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All right gang, here I'm looking at this photograph of me with a dirty feet and all that jazz, and what I did was I took the photograph of Photoshop Fling me, and I dragged it into the image here, Photoshop Fling Elle.jpg, so they are both merged together now, and you'll have to do that on your own, because it's not the least bit hard. Now the next thing I'm going to do is move Elizabeth onto an independent layer by double-clicking on this background layer and I'll say Elle like so, and click OK. And then let's go ahead and rename me Deke or whatever you want to call me, and then move me under. You can do it either way, but I have more fun doing it this direction, and masking Elizabeth in place.
Let's go ahead and select both layers by clicking on one, Shift-clicking on the other, and then there is a couple of different ways to perform an auto-alignment which is what we need to do, so that the wicker matches and everything. Bear in mind, we've got these two scenes that almost match each other, but not quite, and to perform an auto-align, you can either go to the move tool right here, click on it and then you'll see up here in the options bar, the final icon is these two little faces here. Those will auto-align the layers, just the goofiest place to put this feature, but there it is.
Anyway, a more sensible place to get to the feature and let's say you have some other tool, other than the move tool selected, then you go to the Edit menu and you choose this command here, Auto- Align Layers, and then you are going to see this dialog box, which is asking you what kind of alignment you want to perform, and we have got new alignment options going inside Photoshop CS4. So you can either try to distort the images to match each other, which is Perspective, or you can perform a Collage, which will do rotation and scale, but it will not do distortion. And you can do a Cylindrical distortion, which means you are going to wrap the images around a cylinder right, so that they are bowing out at you, or you can do the opposite, so that they are bowing away from your, or you can only Reposition without any distortion or scaling, whatsoever.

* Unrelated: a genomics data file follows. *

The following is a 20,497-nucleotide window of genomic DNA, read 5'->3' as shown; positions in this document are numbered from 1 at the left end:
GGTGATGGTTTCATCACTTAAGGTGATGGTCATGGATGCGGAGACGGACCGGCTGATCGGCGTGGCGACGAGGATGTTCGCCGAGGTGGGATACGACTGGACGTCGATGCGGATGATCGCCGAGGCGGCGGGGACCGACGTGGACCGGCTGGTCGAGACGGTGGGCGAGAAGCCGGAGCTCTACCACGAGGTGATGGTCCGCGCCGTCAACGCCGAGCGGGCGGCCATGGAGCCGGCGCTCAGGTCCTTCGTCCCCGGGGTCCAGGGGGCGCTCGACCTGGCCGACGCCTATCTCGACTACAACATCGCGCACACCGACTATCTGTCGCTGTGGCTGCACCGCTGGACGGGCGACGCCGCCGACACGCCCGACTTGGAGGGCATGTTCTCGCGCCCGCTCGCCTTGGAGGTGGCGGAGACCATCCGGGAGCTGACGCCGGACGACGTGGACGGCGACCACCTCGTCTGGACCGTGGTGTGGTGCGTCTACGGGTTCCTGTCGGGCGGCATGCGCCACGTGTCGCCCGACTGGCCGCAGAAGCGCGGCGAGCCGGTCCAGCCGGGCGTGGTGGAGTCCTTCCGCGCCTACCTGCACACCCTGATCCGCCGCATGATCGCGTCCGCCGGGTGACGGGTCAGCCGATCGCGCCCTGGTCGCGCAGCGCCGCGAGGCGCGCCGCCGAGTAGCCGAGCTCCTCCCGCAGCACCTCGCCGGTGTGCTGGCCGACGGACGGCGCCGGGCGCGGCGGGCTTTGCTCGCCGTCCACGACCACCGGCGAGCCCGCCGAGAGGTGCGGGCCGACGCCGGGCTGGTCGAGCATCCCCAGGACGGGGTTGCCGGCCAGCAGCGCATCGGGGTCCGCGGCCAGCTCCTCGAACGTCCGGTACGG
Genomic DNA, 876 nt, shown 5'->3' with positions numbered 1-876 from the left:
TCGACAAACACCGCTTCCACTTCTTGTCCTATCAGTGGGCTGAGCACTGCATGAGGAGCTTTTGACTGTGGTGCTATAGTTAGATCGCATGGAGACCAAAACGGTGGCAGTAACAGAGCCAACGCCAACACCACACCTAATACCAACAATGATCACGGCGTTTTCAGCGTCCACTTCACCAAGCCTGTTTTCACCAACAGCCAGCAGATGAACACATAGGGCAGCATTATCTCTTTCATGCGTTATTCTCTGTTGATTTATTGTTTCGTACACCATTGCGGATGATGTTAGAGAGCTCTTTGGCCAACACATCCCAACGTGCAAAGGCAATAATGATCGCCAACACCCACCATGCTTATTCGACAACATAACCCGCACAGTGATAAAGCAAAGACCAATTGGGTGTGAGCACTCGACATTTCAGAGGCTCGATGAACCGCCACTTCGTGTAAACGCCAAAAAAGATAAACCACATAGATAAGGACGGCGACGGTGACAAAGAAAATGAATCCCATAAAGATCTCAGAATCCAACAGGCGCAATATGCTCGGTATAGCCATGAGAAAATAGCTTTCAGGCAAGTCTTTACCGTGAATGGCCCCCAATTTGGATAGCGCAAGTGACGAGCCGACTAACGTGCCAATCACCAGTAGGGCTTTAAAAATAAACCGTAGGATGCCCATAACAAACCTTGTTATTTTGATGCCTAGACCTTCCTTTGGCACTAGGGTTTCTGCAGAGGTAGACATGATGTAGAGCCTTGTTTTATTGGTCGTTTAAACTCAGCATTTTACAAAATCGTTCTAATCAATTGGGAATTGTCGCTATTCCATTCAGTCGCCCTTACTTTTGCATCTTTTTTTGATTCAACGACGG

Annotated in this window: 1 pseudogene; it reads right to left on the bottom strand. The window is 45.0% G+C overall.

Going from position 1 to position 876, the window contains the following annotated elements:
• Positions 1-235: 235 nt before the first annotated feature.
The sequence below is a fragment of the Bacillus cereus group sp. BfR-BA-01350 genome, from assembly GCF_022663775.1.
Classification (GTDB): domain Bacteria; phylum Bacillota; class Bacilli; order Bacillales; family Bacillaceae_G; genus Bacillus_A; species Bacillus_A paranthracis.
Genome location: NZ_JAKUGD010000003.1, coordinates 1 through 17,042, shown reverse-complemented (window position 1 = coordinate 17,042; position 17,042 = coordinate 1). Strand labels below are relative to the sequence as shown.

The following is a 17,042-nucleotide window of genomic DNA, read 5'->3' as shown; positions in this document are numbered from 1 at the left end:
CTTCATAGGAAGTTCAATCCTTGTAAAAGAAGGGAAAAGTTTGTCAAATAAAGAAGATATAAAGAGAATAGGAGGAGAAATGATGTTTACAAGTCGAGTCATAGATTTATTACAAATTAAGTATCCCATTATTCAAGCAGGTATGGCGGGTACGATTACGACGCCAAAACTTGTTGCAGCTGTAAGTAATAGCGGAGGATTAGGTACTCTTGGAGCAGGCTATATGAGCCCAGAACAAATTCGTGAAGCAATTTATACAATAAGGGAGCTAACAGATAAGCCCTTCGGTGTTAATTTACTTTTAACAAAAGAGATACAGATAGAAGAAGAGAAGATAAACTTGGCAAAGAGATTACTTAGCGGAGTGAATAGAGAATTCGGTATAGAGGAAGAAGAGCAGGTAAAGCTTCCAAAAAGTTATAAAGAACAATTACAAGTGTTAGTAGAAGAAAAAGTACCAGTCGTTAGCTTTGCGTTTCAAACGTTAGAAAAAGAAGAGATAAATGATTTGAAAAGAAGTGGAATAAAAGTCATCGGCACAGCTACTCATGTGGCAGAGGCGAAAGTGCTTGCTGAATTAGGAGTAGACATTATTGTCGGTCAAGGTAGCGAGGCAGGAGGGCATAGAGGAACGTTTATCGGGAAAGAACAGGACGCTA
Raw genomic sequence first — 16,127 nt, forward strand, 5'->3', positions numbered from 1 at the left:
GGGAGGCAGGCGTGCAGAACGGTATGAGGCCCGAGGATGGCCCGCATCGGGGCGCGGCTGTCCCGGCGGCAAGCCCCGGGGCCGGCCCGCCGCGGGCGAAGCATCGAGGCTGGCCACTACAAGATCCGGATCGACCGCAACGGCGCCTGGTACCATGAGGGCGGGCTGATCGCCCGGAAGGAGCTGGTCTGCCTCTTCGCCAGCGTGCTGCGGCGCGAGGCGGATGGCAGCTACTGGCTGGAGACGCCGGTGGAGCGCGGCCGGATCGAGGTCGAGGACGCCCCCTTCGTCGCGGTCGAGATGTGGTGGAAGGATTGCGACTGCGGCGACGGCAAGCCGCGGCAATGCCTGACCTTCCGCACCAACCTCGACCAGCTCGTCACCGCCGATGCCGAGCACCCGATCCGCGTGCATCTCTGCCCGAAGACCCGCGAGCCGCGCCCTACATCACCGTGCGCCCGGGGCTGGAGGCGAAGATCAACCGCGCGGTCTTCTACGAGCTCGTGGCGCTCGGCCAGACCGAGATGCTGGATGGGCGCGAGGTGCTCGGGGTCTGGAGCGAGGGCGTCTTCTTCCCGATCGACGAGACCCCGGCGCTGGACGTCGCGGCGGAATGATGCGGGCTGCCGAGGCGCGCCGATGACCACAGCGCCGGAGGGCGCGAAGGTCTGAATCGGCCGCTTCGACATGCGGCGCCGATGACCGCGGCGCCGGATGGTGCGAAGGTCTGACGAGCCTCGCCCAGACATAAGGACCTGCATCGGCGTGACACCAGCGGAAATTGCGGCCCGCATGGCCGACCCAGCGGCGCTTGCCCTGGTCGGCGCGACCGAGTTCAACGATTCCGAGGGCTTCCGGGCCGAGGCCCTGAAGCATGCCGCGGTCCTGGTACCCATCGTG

Or you can ignore all of these options and just click Auto, and 99% of the time, you are just going to let it go to auto and let Photoshop figure out what to do. You only want to use one of these others, if for some reason auto is not doing it for you. You also have the option of doing some Lens Correction, some Vignette Removal which means you are getting rid of the darkness, most likely around the outside edges of your photograph, and you'd want that specifically if you are correcting a panorama. Not really useful for what we are doing here. But it is an option. And then Geometric Distortion, if there is a lot of lens distortion associated with your image, you can try to remove it, but it's best if there is some sort of information built into the metadata to help these two checkboxes.
So some cameras will capture that information, put it in the metadata, Photoshop can then read it, and make determinations about whether to turn these options on. If it finds some metadata, it will turn the checkboxes on automatically. In our case, we ain't got any special metadata. We don't care a lick about this entire dialog box, because it's set to auto by default. All we want to do is click OK. Then you just wait for it, and it doesn't look like anything happened, but check it out. This is how the wicker matches now. Isn't that amazing? Look at how close these two scenes are now. We are even matching the scenes in the wood, and we are matching the wicker patterns mostly, and it just kind of ignores Elizabeth and I, it just looks that everything that's the same and anything that's different, it just says, oh, I'm not going to try to match that at all, just match everything that's stay the same in the scene, and then you can turn around and paint one image into place on top of the other, as we'll do in the very next exercise.
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